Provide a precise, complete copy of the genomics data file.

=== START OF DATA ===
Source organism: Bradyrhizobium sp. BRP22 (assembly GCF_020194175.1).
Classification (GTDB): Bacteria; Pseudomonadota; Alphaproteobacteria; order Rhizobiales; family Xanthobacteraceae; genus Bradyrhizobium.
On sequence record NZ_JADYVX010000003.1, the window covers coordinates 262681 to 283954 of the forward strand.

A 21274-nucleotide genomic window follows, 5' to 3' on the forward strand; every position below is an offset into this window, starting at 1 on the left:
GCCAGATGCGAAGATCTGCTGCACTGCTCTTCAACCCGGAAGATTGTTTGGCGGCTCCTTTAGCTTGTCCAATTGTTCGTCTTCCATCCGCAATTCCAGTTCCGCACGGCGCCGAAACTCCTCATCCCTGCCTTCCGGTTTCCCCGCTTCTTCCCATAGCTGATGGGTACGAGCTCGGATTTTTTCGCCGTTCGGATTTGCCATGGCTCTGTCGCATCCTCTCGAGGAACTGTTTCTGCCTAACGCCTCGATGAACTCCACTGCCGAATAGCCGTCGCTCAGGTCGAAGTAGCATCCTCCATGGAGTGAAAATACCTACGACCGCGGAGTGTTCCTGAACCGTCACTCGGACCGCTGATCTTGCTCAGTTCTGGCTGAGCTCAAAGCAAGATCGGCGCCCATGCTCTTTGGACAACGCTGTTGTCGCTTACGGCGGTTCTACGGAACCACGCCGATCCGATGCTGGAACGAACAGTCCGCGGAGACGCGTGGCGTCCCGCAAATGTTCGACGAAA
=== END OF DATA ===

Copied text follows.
Source organism: Bradyrhizobium sp. BRP22 (assembly GCF_020194175.1).
Classification (GTDB): Bacteria; Pseudomonadota; Alphaproteobacteria; order Rhizobiales; family Xanthobacteraceae; genus Bradyrhizobium.
On sequence record NZ_JADYVX010000003.1, the window covers coordinates 262681 to 283954 of the forward strand.

A 21274-nucleotide genomic window follows, 5' to 3' on the forward strand; every position below is an offset into this window, starting at 1 on the left:
GCCAGATGCGAAGATCTGCTGCACTGCTCTTCAACCCGGAAGATTGTTTGGCGGCTCCTTTAGCTTGTCCAATTGTTCGTCTTCCATCCGCAATTCCAGTTCCGCACGGCGCCGAAACTCCTCATCCCTGCCTTCCGGTTTCCCCGCTTCTTCCCATAGCTGATGGGTACGAGCTCGGATTTTTTCGCCGTTCGGATTTGCCATGGCTCTGTCGCATCCTCTCGAGGAACTGTTTCTGCCTAACGCCTCGATGAACTCCACTGCCGAATAGCCGTCGCTCAGGTCGAAGTAGCATCCTCCATGGAGTGAAAATACCTACGACCGCGGAGTGTTCCTGAACCGTCACTCGGACCGCTGATCTTGCTCAGTTCTGGCTGAGCTCAAAGCAAGATCGGCGCCCATGCTCTTTGGACAACGCTGTTGTCGCTTACGGCGGTTCTACGGAACCACGCCGATCCGATGCTGGAACGAACAGTCCGCGGAGACGCGTGGCGTCCCGCAAATGTTCGACGAAA